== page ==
They learned that many things, like gender, residence, and so on impacted people’s perception of the state; however the greatest impact came from people who witnessed the thank you ads! In every metric they were measuring, respondents who saw the ads were always more favorable towards the state than those who didn’t.
Additionally, the more times participants saw those ads, the more favorable they were!
So, not only does thanking someone increase the chances they’ll pay it forward, it also improves your personal image!
Again, tying this to the work place, think about the positive image you can build by thanking people, both internal and external to your company. You’ll not only increase your personal brand, but by thanking customers and prospects you’ll also improve your company’s image!
Reinforcing through mobile gifting
Professors Robert Emmons & Michael McCullough conducted a study in 2003 where several sample populations, from healthy people to those with neuromuscular disorders, kept journals of their mood, coping behaviors, health, life appraisals, and so on.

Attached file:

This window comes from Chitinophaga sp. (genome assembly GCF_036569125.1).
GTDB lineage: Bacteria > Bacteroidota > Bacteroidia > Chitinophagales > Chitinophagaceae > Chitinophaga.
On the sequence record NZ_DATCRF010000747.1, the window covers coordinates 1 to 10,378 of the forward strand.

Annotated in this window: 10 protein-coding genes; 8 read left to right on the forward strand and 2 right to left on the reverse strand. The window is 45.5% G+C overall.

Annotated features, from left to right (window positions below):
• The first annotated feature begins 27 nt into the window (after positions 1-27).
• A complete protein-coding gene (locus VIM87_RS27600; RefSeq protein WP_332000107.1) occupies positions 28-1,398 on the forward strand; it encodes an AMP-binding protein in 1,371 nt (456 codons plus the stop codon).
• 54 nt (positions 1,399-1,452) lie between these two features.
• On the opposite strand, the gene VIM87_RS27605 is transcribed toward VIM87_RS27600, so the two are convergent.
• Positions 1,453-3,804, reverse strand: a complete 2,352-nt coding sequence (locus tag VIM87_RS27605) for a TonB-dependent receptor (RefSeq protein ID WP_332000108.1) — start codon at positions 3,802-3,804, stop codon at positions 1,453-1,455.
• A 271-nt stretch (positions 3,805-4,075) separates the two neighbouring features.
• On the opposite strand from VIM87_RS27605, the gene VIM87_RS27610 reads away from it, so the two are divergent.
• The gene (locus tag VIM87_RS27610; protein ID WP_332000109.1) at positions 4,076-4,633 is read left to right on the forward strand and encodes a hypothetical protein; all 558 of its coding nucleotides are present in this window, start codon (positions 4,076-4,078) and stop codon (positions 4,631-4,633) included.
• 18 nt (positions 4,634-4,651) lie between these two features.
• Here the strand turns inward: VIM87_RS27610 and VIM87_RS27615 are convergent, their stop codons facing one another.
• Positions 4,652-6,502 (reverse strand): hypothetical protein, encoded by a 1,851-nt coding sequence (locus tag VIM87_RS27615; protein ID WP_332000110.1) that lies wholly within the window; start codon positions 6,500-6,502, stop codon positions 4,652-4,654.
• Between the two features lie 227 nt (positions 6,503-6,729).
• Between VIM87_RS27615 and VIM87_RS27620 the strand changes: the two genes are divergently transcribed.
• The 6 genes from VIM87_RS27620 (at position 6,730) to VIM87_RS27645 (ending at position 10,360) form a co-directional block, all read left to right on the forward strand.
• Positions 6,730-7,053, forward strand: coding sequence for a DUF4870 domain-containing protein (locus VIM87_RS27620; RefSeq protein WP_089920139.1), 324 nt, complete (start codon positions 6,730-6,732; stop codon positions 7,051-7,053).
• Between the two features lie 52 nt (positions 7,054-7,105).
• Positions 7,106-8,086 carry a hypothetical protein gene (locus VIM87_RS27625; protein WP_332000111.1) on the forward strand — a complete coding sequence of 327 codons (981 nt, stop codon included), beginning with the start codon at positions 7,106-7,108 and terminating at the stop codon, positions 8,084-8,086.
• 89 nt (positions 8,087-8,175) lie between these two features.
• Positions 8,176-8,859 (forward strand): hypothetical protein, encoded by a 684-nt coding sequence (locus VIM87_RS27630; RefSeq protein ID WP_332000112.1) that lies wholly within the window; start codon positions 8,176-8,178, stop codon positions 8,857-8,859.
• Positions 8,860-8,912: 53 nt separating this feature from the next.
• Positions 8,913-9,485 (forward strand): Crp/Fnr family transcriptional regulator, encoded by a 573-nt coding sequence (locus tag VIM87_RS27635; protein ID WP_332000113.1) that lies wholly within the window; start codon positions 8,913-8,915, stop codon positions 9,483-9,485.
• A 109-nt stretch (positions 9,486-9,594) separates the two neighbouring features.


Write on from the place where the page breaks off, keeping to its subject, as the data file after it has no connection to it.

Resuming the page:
Additionally, the populations were split into 3 groups where they would log in their journal one of the following:
- Gratitude – this group regularly updated their journal with things they were grateful for
- Hassles – this group updated their journal with things that bothered or hassled them
- Neutral – this group updated their journal with a list of events that impacted them – could be positive or negative
In all populations, those in the gratitude group exhibited a heightened sense of well-being. This was determined by looking at the other data logged in their journal, like mood and life appraisal. In other words, these researchers showed that those who are regularly reminded of what they’re grateful for are generally happier and healthier!
So, what does this have to do with telling someone thanks? Well, if you send a mobile gift, like a cupcake or gift card, then think what will happen when the recipient uses their gift. It will remind them of the thanks you gave them.
You could go even further by giving gifts with more staying power (like a certificate, coffee mug, or a decoration for their desk) and when used it will continually remind the recipient of the thanks you gave them and the gratitude they felt. So, something as small as a $5 gift could greatly increase the staying power of the benefits you get by saying those magical words…. “Thank You.”
So, let me end this post by thanking all of you for reading it! And let me say a big “THANK YOU” in advance for sharing this article with all your friends and co-workers J.
As always, I welcome any comments or feedback! Let us know if you agree, disagree, have read other interesting studies, or anything else thanks related that you want to discuss. Also, feel free to get in touch if you’re interested in learning more about social gifting software.